This looks really nice for patients who need regular injections of either cancer or antibiotics. I have seen similar ports but they are something that kind of hangs out of your body and this way the port is covered and shows a “bump” to find.
This has to also be a benefactor for fewer infections areas too. The incision space is smaller and easier for the patient since it is under the skin too so you can shower or whatever without worrying about knocking an object or anything attached to you out of place. BD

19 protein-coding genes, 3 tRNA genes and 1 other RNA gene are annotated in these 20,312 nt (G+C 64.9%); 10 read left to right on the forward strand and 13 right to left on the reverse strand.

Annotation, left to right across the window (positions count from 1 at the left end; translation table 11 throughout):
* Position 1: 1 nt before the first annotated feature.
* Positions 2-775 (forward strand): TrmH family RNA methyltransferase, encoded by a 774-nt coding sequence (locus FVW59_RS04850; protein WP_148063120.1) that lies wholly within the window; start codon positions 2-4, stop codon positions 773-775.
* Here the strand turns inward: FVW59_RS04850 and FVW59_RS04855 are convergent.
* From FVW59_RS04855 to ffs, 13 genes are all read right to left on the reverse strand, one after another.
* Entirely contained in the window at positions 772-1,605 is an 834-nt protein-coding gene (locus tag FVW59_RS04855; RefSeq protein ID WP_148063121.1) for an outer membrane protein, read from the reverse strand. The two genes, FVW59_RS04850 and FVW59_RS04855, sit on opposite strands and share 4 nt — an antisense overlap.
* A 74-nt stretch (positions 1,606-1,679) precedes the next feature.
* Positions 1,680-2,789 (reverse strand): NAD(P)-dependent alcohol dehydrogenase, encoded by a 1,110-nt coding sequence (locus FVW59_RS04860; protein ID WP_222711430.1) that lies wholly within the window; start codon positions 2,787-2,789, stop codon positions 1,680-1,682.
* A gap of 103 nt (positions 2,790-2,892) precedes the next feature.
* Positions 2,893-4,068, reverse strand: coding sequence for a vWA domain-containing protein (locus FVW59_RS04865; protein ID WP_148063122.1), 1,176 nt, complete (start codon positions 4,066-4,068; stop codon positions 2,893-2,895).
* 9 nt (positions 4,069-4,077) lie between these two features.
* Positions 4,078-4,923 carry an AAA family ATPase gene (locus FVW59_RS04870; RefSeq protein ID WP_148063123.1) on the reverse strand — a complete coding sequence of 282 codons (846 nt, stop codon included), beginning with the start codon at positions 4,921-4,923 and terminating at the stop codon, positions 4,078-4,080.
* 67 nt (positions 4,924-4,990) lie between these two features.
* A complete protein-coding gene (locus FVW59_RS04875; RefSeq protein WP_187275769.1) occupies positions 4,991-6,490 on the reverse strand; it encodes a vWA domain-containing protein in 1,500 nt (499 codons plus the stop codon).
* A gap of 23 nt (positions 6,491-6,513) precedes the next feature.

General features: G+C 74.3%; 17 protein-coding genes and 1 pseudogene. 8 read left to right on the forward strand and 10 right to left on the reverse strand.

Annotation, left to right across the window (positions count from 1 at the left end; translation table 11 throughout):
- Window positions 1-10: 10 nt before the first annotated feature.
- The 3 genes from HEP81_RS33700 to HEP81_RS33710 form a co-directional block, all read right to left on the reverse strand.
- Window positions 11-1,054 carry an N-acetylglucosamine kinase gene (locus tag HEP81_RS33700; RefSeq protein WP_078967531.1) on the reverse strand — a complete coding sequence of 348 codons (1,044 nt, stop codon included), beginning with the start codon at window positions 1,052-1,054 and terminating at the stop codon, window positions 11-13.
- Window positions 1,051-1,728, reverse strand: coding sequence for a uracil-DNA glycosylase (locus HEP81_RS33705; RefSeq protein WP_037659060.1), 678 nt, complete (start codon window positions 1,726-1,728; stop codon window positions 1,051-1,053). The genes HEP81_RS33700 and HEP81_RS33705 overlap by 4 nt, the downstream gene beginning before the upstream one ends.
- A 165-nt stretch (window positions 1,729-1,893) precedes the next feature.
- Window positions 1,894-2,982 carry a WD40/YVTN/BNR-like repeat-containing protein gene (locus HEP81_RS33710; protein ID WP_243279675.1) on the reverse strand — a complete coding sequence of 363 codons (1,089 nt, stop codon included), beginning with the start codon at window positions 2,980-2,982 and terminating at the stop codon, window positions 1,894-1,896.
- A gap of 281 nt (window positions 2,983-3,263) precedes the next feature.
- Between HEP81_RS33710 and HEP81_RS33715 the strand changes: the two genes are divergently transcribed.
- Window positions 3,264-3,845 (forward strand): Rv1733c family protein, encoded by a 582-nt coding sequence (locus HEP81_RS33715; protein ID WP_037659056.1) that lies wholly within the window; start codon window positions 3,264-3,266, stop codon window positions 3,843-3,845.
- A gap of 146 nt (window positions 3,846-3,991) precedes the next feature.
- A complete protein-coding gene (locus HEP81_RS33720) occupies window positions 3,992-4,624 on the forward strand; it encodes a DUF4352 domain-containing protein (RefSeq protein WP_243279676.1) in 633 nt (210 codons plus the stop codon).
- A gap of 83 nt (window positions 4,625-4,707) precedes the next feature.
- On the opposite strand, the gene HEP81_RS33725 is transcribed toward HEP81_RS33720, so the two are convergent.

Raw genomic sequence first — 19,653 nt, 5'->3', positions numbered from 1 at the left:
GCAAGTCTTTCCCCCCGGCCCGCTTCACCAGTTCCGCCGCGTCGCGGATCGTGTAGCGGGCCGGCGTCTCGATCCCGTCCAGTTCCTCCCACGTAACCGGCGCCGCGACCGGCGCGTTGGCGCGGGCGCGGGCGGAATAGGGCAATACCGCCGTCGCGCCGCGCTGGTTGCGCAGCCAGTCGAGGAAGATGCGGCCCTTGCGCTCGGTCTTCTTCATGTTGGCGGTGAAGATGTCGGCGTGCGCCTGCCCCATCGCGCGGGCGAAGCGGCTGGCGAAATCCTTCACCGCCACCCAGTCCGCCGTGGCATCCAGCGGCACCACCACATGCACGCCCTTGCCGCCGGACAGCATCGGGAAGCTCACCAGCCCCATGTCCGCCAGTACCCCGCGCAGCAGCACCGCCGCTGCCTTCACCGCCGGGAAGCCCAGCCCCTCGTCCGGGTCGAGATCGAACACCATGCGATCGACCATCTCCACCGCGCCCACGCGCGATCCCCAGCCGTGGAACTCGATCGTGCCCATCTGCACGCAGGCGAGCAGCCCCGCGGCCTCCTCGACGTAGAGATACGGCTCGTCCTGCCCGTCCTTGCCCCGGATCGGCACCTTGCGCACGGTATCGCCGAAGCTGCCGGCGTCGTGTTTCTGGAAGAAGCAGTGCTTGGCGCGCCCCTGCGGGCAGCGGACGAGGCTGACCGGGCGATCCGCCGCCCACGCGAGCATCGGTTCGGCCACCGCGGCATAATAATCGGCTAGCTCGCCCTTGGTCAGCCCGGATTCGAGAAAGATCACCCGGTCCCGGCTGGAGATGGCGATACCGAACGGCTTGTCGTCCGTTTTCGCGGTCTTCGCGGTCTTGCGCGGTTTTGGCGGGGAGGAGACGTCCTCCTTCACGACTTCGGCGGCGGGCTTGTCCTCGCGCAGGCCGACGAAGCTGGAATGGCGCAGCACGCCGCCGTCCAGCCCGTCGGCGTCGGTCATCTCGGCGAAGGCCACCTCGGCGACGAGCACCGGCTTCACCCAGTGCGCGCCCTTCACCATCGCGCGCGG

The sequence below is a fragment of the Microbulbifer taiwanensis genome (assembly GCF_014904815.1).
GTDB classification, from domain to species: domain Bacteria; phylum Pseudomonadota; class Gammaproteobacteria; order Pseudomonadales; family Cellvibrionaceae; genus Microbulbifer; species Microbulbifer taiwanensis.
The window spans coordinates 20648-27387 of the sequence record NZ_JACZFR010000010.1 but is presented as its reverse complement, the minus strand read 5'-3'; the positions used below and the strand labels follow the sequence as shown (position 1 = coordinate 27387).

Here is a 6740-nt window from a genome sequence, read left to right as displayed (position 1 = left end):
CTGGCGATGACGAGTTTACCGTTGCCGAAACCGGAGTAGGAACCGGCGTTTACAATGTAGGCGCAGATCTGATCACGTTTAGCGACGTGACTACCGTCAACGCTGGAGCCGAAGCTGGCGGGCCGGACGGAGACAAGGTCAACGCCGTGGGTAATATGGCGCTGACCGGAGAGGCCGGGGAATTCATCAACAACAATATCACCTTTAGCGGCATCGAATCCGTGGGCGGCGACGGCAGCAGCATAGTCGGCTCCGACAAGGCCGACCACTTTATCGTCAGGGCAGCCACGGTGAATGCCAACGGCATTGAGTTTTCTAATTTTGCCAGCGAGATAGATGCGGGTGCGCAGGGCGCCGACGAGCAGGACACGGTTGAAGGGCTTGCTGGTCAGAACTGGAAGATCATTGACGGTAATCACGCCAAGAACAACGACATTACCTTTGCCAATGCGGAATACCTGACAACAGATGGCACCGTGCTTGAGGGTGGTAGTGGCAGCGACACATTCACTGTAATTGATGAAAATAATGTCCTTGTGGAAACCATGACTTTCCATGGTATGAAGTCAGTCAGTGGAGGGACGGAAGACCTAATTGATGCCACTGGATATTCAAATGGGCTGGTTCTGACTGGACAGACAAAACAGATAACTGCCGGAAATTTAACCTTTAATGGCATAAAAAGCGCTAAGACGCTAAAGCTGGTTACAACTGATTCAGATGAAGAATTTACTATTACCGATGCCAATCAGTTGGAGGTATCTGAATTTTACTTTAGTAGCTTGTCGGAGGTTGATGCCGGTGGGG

Stealth Therapeutics, a Fitchburg medical device company, got the go-ahead from regulators this week to start selling its first product: a port inserted under the skin for use in patients who need long-term chemotherapy or antibiotics injections.
Developed by Dr. Bradley Glenn, an interventional radiologist formerly in Green Bay and now in California, the polyurethane Invisiport has been under development for two years, says Stealth CEO Peter Drumm.
It's different from other devices already on the market because it's smaller; goes into the arm instead of the chest; requires less anesthesia; and leaves a smaller scar when removed, Drumm says. The patented design has "wings" that rotate when the Invisiport is in place, keeping it stable.